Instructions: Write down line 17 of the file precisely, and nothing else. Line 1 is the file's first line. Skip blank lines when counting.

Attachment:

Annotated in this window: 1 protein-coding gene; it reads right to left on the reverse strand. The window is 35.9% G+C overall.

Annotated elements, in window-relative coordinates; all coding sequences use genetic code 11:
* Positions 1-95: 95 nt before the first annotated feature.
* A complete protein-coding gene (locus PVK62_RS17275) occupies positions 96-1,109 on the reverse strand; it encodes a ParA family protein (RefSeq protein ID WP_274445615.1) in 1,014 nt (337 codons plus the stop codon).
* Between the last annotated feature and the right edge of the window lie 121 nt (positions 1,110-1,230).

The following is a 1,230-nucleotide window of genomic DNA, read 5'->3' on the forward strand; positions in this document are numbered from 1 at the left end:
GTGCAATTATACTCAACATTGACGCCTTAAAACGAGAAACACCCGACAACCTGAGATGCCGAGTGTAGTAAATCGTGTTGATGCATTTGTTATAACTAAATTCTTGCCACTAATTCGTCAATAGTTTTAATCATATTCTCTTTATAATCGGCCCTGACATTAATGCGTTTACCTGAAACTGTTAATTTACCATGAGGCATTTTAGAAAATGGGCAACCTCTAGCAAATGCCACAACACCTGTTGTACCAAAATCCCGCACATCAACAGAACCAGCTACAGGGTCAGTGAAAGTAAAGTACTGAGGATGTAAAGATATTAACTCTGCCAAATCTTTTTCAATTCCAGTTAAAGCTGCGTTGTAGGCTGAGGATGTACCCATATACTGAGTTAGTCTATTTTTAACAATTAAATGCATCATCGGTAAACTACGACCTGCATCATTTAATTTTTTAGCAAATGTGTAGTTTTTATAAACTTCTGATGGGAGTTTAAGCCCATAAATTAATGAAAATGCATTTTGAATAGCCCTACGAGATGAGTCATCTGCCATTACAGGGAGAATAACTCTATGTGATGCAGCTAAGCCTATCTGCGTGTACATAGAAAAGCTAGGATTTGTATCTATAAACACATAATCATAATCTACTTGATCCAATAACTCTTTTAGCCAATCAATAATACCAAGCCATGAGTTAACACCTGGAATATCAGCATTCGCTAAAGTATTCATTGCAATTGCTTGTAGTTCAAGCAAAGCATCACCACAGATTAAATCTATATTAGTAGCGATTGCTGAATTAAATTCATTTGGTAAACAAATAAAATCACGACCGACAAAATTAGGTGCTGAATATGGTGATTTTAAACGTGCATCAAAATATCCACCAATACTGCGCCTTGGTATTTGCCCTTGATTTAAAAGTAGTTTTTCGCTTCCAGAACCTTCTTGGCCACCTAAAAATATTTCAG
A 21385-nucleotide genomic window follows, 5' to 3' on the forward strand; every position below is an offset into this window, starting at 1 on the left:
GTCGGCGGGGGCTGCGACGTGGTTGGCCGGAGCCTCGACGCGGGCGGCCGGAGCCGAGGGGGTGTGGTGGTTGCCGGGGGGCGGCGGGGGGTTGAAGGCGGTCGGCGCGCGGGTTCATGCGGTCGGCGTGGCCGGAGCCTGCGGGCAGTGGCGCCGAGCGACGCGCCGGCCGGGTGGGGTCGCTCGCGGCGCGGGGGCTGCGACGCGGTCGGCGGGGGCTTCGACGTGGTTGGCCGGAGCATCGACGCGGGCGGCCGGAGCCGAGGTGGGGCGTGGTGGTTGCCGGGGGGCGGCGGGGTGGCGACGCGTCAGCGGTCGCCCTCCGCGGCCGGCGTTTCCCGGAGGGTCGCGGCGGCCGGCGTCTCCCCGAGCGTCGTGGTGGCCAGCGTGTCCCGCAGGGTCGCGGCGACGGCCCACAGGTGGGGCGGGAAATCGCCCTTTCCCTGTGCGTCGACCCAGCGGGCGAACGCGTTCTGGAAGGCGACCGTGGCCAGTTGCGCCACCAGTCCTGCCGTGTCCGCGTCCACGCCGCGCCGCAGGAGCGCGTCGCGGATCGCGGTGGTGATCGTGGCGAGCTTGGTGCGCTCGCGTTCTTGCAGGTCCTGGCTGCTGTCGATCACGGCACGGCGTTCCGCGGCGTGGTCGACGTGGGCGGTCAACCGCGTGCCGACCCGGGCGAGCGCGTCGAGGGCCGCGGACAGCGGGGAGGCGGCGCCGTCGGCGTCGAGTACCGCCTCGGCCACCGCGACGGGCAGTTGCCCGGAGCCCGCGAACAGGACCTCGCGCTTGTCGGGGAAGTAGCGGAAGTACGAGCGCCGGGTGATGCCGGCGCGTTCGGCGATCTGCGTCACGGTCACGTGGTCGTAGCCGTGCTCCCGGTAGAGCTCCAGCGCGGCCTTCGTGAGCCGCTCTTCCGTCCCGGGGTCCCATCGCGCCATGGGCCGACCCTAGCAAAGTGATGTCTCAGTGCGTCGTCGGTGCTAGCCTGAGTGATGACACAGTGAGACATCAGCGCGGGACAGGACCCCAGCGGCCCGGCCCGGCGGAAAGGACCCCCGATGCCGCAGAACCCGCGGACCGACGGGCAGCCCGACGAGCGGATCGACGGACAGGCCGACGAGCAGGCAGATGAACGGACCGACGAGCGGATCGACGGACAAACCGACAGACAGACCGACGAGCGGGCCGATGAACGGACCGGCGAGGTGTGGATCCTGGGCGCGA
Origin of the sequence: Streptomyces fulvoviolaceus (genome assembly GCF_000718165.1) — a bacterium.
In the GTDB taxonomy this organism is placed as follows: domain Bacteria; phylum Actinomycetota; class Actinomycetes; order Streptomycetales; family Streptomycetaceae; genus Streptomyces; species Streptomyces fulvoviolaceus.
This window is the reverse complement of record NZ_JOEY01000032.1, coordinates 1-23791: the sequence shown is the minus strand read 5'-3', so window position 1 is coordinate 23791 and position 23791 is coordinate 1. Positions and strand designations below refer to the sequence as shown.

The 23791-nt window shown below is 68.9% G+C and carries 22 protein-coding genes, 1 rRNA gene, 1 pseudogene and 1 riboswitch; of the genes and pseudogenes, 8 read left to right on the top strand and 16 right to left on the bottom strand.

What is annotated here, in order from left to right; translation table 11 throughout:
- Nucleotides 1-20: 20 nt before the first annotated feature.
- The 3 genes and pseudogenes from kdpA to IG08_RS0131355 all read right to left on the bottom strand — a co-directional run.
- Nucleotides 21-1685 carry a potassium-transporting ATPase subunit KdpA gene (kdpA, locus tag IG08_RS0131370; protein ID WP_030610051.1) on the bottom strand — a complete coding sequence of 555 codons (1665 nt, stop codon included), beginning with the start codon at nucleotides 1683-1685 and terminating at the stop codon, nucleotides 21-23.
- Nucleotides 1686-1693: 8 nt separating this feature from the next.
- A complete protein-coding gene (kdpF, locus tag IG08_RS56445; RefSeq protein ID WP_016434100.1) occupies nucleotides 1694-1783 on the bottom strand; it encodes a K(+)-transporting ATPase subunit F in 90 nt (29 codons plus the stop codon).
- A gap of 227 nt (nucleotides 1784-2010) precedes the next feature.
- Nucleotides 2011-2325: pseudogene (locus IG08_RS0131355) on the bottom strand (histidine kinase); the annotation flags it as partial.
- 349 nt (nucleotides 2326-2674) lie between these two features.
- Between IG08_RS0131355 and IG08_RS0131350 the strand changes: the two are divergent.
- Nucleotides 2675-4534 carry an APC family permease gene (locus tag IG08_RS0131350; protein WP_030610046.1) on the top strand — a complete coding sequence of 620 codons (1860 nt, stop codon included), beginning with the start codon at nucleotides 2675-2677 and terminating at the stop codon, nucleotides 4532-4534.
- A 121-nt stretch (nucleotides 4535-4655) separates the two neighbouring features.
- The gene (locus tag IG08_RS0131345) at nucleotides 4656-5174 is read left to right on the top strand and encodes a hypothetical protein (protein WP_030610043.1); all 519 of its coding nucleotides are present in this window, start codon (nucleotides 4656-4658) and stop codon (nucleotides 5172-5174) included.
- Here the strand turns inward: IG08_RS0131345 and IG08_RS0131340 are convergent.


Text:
- Nucleotides 21-1685 carry a potassium-transporting ATPase subunit KdpA gene (kdpA, locus tag IG08_RS0131370; protein ID WP_030610051.1) on the bottom strand — a complete coding sequence of 555 codons (1665 nt, stop codon included), beginning with the start codon at nucleotides 1683-1685 and terminating at the stop codon, nucleotides 21-23.